If you’ve been living your life out in the real world recently, you likely have not heard of the latest internet gaming craze PUBG, or PlayerUnknown Battlegrounds. The game drops the player onto an island with the aim of wiping out other players one by one, drawing comparisons online with the Hunger Games or Battle Royale.
The straightforward concept of the game has led to its success, however recent comments from the Chinese Audio-Video and Digital Publishing Association have established that the game will not likely receive a publishing license. The association states that their reasoning behind the decision is that PUBG is a “serious deviation from our socialist core values and the traditional Chinese culture and ethical norms.”
Complex beliefs surrounding the interaction of socialist politics and censorship aside, the association also interestingly added that it is also “not conducive to the physical and mental health of young consumers.”
The idea that video games collaborate with mental illness of young people in a serious way is not new. The popular esports gamer named ‘Amazing’ is quoted in an interview discussing how the very nature of video games is so attractive to young people with mental illness.
One can become a hero within a game by merely being practiced and skilled at it, and the immersing graphics and concepts of today’s best games can provide an escape from reality like never before. So is China’s ban on PUBG a reasonable protective measure for the young people of their nation, or is mental health in this situation being used as an apology for a generational crackdown on ‘inappropriate content’?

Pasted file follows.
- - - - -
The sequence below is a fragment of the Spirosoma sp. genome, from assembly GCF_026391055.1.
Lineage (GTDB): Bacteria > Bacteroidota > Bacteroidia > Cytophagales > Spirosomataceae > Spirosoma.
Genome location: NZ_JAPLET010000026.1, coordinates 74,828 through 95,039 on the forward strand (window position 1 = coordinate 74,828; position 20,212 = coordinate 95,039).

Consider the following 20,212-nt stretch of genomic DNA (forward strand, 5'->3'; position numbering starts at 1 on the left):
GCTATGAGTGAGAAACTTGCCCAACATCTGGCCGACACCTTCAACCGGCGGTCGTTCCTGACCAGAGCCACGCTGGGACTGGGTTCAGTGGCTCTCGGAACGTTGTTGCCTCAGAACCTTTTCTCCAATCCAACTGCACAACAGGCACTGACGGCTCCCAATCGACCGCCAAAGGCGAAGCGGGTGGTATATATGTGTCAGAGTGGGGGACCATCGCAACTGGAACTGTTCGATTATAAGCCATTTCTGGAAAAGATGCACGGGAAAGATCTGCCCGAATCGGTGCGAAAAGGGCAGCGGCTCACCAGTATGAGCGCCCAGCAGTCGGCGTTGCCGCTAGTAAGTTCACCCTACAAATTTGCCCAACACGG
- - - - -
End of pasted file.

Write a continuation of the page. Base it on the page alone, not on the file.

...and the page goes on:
This writer believes that the grey area here lies in the age of the games users. Of course, every adult has the right to make their own bad decisions, and if a user wants to escape into a video game because of their own unhappiness with reality, they should be allowed to.
However, there are loads of things that are restricted to minors based on the idea that they aren’t developed enough to make informed decisions, like alcohol and cigarettes. And if video games are shown to have the same adverse affects on youth mental health as these other things that are restricted to them, why aren’t video games being treated as a controlled substance?
Maybe it’s because they’re just video games. They don’t give you lung cancer.
If you or a loved one you know battles with Mental Health Issues, please do get the help you need. If you need to talk to someone now, you can talk to one of the many fantastic therapists at Better Help by CLICKING HERE.
This post was created with the help of Grammarly.